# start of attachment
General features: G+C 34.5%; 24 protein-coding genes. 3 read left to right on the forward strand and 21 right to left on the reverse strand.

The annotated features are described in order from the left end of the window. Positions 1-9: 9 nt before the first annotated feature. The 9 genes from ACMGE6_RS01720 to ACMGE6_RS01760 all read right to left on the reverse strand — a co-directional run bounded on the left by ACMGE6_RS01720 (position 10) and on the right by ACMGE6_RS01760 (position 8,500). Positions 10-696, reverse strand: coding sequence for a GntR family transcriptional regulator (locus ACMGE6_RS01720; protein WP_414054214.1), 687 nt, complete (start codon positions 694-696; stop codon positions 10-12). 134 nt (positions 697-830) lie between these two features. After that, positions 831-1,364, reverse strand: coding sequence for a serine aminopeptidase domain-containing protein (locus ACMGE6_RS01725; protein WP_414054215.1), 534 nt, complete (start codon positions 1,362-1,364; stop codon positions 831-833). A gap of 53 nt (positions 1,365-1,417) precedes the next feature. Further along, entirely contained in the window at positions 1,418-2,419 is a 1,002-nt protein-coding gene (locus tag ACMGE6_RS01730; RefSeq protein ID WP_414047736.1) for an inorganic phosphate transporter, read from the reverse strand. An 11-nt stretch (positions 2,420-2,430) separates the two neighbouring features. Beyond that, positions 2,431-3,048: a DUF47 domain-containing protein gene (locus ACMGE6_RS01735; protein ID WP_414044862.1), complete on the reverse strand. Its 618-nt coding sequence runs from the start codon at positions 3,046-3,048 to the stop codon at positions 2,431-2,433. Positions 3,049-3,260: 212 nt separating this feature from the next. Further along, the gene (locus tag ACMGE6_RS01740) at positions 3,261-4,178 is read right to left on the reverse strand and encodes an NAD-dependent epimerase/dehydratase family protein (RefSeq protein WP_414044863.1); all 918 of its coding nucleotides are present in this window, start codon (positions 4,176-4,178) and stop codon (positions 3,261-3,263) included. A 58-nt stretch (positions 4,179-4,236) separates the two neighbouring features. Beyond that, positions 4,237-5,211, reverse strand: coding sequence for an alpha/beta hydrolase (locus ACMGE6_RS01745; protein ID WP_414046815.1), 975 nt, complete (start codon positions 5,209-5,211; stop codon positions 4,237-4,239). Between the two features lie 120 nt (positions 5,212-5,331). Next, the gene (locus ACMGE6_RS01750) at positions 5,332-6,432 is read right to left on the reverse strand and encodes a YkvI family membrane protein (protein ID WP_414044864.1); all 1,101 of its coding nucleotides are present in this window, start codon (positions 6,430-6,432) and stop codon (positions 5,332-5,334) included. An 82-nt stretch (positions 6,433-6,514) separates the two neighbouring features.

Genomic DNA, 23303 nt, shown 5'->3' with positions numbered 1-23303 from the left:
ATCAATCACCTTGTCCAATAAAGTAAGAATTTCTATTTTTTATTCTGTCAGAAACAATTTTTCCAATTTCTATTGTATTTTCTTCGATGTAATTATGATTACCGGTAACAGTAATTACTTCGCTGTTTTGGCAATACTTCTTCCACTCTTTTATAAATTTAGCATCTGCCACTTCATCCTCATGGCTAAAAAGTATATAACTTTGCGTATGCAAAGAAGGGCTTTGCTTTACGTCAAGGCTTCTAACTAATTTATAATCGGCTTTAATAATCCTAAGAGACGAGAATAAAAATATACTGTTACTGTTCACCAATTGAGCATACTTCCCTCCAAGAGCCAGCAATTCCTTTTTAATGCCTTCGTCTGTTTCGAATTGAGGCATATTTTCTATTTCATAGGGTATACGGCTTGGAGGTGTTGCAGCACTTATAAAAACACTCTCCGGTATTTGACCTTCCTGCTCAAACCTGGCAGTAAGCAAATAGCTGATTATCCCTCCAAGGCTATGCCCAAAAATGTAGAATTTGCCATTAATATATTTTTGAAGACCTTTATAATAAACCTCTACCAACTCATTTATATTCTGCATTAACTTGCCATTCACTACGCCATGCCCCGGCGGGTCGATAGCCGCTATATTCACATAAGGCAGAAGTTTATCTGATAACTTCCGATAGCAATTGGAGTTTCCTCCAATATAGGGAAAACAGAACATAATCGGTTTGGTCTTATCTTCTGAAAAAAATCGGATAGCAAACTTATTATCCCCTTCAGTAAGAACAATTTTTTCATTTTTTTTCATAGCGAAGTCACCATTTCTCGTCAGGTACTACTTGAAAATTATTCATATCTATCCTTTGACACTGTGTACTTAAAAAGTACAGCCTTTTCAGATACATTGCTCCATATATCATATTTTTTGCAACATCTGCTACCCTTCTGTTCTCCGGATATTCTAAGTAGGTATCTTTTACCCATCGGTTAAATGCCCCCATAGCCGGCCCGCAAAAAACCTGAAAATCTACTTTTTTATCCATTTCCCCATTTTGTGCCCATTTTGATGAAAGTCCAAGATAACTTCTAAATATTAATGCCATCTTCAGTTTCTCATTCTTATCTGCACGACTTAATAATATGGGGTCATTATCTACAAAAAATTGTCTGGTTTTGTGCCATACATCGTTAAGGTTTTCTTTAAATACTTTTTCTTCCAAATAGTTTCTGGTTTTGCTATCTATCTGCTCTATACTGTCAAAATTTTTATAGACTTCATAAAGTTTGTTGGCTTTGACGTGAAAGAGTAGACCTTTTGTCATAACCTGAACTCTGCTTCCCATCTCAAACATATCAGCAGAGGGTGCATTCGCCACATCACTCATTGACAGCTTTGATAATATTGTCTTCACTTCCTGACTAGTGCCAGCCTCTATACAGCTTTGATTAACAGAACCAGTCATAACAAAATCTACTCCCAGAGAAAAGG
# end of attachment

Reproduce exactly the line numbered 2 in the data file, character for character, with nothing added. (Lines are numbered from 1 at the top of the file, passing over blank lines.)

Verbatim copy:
The annotated features are described in order from the left end of the window. Positions 1-9: 9 nt before the first annotated feature. The 9 genes from ACMGE6_RS01720 to ACMGE6_RS01760 all read right to left on the reverse strand — a co-directional run bounded on the left by ACMGE6_RS01720 (position 10) and on the right by ACMGE6_RS01760 (position 8,500). Positions 10-696, reverse strand: coding sequence for a GntR family transcriptional regulator (locus ACMGE6_RS01720; protein WP_414054214.1), 687 nt, complete (start codon positions 694-696; stop codon positions 10-12). 134 nt (positions 697-830) lie between these two features. After that, positions 831-1,364, reverse strand: coding sequence for a serine aminopeptidase domain-containing protein (locus ACMGE6_RS01725; protein WP_414054215.1), 534 nt, complete (start codon positions 1,362-1,364; stop codon positions 831-833). A gap of 53 nt (positions 1,365-1,417) precedes the next feature. Further along, entirely contained in the window at positions 1,418-2,419 is a 1,002-nt protein-coding gene (locus tag ACMGE6_RS01730; RefSeq protein ID WP_414047736.1) for an inorganic phosphate transporter, read from the reverse strand. An 11-nt stretch (positions 2,420-2,430) separates the two neighbouring features. Beyond that, positions 2,431-3,048: a DUF47 domain-containing protein gene (locus ACMGE6_RS01735; protein ID WP_414044862.1), complete on the reverse strand. Its 618-nt coding sequence runs from the start codon at positions 3,046-3,048 to the stop codon at positions 2,431-2,433. Positions 3,049-3,260: 212 nt separating this feature from the next. Further along, the gene (locus tag ACMGE6_RS01740) at positions 3,261-4,178 is read right to left on the reverse strand and encodes an NAD-dependent epimerase/dehydratase family protein (RefSeq protein WP_414044863.1); all 918 of its coding nucleotides are present in this window, start codon (positions 4,176-4,178) and stop codon (positions 3,261-3,263) included. A 58-nt stretch (positions 4,179-4,236) separates the two neighbouring features. Beyond that, positions 4,237-5,211, reverse strand: coding sequence for an alpha/beta hydrolase (locus ACMGE6_RS01745; protein ID WP_414046815.1), 975 nt, complete (start codon positions 5,209-5,211; stop codon positions 4,237-4,239). Between the two features lie 120 nt (positions 5,212-5,331). Next, the gene (locus ACMGE6_RS01750) at positions 5,332-6,432 is read right to left on the reverse strand and encodes a YkvI family membrane protein (protein ID WP_414044864.1); all 1,101 of its coding nucleotides are present in this window, start codon (positions 6,430-6,432) and stop codon (positions 5,332-5,334) included. An 82-nt stretch (positions 6,433-6,514) separates the two neighbouring features.